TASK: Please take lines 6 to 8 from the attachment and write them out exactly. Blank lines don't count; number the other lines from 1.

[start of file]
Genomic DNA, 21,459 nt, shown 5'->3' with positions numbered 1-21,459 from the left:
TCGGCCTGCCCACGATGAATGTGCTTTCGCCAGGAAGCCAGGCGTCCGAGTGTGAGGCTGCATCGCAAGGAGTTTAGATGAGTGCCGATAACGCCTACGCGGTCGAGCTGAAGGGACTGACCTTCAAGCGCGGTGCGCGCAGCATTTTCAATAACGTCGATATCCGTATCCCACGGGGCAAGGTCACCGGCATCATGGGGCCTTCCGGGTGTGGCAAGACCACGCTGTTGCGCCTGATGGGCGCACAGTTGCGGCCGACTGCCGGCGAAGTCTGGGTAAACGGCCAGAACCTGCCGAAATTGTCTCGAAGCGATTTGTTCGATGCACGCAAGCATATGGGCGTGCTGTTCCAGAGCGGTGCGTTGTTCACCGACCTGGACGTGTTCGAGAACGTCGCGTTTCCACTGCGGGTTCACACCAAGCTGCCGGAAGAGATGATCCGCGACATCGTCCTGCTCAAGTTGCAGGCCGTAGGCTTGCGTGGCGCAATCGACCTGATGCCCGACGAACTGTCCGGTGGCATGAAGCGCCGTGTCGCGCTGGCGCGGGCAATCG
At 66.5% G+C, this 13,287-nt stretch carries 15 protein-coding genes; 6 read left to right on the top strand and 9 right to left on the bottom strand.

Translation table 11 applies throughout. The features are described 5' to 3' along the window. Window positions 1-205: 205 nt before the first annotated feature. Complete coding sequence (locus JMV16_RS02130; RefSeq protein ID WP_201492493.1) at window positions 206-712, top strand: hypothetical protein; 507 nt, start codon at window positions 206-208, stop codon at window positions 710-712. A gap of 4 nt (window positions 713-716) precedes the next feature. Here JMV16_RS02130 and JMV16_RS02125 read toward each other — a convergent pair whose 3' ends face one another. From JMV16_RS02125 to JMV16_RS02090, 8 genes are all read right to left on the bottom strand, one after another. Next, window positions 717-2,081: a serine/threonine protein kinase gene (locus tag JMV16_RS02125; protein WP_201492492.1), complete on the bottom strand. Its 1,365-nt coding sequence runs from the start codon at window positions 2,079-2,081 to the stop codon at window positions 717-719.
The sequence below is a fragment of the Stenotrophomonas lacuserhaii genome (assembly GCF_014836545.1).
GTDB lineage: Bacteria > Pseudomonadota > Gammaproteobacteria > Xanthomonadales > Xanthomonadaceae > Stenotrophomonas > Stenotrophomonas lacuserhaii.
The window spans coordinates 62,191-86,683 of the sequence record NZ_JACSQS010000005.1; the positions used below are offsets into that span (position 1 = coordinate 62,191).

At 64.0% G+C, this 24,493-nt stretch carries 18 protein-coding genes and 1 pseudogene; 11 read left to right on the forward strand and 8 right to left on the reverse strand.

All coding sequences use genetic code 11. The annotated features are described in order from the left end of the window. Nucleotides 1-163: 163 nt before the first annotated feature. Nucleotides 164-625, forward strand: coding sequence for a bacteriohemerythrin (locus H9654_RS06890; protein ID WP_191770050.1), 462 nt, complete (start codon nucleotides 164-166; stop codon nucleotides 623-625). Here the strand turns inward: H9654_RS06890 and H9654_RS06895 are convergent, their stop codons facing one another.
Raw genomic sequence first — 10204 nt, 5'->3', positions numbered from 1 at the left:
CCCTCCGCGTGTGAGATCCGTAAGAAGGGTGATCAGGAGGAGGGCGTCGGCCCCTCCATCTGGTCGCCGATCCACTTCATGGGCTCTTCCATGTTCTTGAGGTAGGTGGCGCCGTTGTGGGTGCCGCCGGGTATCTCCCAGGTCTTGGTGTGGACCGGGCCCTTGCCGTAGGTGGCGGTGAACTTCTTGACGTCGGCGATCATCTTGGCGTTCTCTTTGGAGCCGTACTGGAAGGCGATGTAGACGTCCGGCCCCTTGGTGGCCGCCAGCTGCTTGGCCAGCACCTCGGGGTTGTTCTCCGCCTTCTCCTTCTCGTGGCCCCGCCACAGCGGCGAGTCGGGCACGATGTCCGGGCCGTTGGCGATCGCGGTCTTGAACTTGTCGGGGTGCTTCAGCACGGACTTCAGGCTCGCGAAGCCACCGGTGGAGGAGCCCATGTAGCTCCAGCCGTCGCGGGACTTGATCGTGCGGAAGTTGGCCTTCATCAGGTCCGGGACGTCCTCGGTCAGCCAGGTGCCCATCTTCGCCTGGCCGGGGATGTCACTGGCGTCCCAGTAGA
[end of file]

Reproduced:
GTDB lineage: Bacteria > Pseudomonadota > Gammaproteobacteria > Xanthomonadales > Xanthomonadaceae > Stenotrophomonas > Stenotrophomonas lacuserhaii.
The window spans coordinates 62,191-86,683 of the sequence record NZ_JACSQS010000005.1; the positions used below are offsets into that span (position 1 = coordinate 62,191).

At 64.0% G+C, this 24,493-nt stretch carries 18 protein-coding genes and 1 pseudogene; 11 read left to right on the forward strand and 8 right to left on the reverse strand.